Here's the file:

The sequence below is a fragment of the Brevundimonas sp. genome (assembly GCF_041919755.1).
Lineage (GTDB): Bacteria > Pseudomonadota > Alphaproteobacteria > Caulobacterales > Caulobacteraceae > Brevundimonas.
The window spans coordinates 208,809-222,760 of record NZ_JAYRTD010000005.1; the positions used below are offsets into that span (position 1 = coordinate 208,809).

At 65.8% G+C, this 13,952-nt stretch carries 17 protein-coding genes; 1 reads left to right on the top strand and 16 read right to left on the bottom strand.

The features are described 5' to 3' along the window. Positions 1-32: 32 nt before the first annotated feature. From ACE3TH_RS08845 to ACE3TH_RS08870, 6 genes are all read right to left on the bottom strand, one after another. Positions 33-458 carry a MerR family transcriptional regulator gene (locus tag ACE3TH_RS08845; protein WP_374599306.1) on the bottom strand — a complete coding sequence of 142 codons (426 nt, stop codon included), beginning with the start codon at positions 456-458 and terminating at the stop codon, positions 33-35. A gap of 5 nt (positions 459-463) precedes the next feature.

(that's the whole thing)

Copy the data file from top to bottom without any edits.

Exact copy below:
The sequence below is a fragment of the Brevundimonas sp. genome (assembly GCF_041919755.1).
Lineage (GTDB): Bacteria > Pseudomonadota > Alphaproteobacteria > Caulobacterales > Caulobacteraceae > Brevundimonas.
The window spans coordinates 208,809-222,760 of record NZ_JAYRTD010000005.1; the positions used below are offsets into that span (position 1 = coordinate 208,809).

At 65.8% G+C, this 13,952-nt stretch carries 17 protein-coding genes; 1 reads left to right on the top strand and 16 read right to left on the bottom strand.

The features are described 5' to 3' along the window. Positions 1-32: 32 nt before the first annotated feature. From ACE3TH_RS08845 to ACE3TH_RS08870, 6 genes are all read right to left on the bottom strand, one after another. Positions 33-458 carry a MerR family transcriptional regulator gene (locus tag ACE3TH_RS08845; protein WP_374599306.1) on the bottom strand — a complete coding sequence of 142 codons (426 nt, stop codon included), beginning with the start codon at positions 456-458 and terminating at the stop codon, positions 33-35. A gap of 5 nt (positions 459-463) precedes the next feature.